Walk through the doors of pretty much any restaurant these days and you’re sure to spot menu items in sweeping curlicues and block-like shading on chalkboards behind the bar. Or perhaps folding chalkboards greet you on the sidewalk as you come in, hoping to titillate your taste buds with the specials of the day.
Woodberry Kitchen server Serina Hoff takes the art form a step further. For nearly five years, she has transformed chalkboards into menu masterpieces. Working mostly on slate and using chalkboard paint and acrylics that yield a thick, painterly stroke, she has created Monet-style sunsets, likenesses of Parisian cafes, even a graphic show of support for France after the Charlie Hebdo terrorist attack.
Though she has always loved art, and was especially drawn to lettering during her childhood in California, the self-trained Hoff didn’t realize her talents until she was working as a server at Petit Louis Bistro, following a move to Baltimore after college.
“I remember the day we got the chalkboards,” Hoff says. “I knew I could be ornate and really give life to those boards, and one day, they needed to be changed and I was around—that’s when it started.”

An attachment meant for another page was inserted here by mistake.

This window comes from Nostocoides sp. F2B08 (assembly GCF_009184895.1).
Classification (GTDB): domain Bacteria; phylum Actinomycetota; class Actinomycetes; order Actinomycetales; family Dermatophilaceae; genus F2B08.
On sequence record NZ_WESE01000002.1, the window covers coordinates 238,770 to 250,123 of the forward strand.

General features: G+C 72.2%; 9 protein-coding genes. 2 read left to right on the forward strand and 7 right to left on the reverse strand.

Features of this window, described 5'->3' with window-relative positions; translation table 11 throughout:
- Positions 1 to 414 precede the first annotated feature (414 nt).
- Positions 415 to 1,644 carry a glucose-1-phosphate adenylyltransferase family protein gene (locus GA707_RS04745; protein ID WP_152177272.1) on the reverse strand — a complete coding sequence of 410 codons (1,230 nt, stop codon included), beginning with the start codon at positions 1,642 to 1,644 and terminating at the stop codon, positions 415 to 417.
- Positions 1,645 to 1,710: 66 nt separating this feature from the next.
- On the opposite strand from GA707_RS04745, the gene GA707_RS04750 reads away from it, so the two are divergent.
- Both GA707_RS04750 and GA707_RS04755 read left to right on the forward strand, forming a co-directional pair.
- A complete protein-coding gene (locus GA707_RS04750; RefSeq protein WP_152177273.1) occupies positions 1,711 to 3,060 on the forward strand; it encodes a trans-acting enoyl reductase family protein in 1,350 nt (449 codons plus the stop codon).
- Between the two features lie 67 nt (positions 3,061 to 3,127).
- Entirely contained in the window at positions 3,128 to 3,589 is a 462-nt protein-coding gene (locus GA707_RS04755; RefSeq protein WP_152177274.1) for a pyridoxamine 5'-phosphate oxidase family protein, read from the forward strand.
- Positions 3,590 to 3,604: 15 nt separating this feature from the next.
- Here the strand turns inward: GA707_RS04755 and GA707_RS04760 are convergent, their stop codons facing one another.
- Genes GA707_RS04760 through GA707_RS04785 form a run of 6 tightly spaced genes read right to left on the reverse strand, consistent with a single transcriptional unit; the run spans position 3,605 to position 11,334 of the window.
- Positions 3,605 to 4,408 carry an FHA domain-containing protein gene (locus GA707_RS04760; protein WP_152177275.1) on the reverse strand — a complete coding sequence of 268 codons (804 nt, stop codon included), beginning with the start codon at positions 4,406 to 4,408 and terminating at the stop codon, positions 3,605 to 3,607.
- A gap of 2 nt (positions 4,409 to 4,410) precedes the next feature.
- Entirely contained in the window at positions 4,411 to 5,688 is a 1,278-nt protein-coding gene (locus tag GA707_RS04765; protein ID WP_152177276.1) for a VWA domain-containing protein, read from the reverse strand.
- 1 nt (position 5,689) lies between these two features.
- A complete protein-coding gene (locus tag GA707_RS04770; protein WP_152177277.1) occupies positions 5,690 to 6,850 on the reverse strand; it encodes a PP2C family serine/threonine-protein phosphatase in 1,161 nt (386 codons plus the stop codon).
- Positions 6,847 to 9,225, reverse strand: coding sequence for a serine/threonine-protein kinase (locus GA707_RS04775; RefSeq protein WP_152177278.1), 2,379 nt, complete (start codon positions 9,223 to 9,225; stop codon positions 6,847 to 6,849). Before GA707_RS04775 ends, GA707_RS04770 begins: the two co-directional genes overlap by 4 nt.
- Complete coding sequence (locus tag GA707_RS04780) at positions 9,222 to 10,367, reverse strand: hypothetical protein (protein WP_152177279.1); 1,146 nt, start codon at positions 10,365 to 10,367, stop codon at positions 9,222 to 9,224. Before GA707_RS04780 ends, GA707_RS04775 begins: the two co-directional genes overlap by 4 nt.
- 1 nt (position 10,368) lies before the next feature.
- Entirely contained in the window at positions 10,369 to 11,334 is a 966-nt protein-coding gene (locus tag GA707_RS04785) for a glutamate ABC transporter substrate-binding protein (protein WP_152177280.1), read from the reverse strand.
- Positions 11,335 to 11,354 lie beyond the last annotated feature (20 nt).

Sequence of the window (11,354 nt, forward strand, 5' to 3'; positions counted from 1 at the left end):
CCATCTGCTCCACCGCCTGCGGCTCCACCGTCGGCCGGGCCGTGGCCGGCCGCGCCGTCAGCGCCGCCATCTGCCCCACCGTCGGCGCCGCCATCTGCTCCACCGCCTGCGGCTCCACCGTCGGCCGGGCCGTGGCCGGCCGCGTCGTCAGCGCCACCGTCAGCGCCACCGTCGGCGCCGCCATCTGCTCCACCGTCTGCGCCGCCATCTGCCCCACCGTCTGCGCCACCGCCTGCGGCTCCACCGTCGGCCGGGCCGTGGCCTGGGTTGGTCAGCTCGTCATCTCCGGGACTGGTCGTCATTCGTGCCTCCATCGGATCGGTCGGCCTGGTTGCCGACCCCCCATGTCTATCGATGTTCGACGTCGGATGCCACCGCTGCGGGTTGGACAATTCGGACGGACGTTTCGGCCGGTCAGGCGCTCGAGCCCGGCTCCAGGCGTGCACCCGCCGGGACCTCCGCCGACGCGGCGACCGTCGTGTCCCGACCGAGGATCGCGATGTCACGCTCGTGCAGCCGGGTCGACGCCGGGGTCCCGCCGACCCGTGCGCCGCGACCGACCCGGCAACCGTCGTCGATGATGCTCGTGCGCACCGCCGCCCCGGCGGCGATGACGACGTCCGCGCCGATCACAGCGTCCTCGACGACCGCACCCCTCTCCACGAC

At first, Hoff simply wrote the menu, but soon branched out to explore themes culturally related to France, using as inspiration iconic French artworks and old-fashioned advertisements depicting scenes of Victorian cafe life. Her works—which could take up to five hours to complete—took on a painterly quality that had patrons raving. “One customer used to show me his phone and the background was one of my boards,” she says. “They became like pieces of art.”
Hoff moved on from Louis to serving stints at Sticky Rice, where she continued to script and paint menu boards, and Cinghiale. And, these days, while Woodberry does not need her slate services (their menus are strictly printed on paper), she’s currently beautifying the boards at Hampden’s Blue Pit BBQ & Whiskey Bar, one of her favorite places to visit when she’s not on the clock.
Ironically, one of the best parts of chalk painting, Hoff says, is knowing that her work won’t last. “I usually erase it myself, because I absolutely love the impermanence,” she says. “I think that’s when you’re allowed to do your best work. When you know that something is impermanent, you’re letting go.”